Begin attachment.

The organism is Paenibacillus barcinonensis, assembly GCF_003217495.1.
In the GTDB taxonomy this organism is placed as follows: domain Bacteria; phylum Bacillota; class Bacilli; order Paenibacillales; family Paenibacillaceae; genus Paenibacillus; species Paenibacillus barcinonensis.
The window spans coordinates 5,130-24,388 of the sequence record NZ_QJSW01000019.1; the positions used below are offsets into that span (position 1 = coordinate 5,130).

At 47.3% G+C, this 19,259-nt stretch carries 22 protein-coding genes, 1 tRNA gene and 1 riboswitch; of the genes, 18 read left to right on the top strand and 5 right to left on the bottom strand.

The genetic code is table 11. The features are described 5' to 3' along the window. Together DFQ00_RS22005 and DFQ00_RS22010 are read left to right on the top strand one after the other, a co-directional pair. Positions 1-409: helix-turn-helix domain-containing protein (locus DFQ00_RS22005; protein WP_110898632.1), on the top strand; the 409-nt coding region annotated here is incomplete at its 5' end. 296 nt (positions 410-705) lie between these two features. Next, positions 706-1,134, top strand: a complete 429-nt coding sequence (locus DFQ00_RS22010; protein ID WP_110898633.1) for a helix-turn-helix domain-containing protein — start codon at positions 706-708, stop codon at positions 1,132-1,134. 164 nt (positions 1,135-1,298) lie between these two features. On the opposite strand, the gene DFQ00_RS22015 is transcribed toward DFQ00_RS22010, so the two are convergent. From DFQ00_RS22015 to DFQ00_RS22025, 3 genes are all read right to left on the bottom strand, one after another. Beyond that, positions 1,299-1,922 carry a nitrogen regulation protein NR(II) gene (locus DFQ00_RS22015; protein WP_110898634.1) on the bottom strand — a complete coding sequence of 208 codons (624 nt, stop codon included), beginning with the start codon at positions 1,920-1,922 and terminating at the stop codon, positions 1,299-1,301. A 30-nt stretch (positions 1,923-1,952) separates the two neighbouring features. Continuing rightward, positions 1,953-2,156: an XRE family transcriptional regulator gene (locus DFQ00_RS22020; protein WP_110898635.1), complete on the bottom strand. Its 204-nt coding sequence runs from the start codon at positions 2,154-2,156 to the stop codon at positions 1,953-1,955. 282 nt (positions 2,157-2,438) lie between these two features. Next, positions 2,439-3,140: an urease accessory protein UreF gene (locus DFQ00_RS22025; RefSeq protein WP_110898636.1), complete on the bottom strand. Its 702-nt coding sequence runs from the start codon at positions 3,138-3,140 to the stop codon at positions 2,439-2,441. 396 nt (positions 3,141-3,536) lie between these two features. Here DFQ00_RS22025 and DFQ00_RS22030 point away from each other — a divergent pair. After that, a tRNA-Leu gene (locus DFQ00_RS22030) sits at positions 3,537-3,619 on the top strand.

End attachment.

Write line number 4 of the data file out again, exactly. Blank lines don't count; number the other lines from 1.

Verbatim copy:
At 47.3% G+C, this 19,259-nt stretch carries 22 protein-coding genes, 1 tRNA gene and 1 riboswitch; of the genes, 18 read left to right on the top strand and 5 right to left on the bottom strand.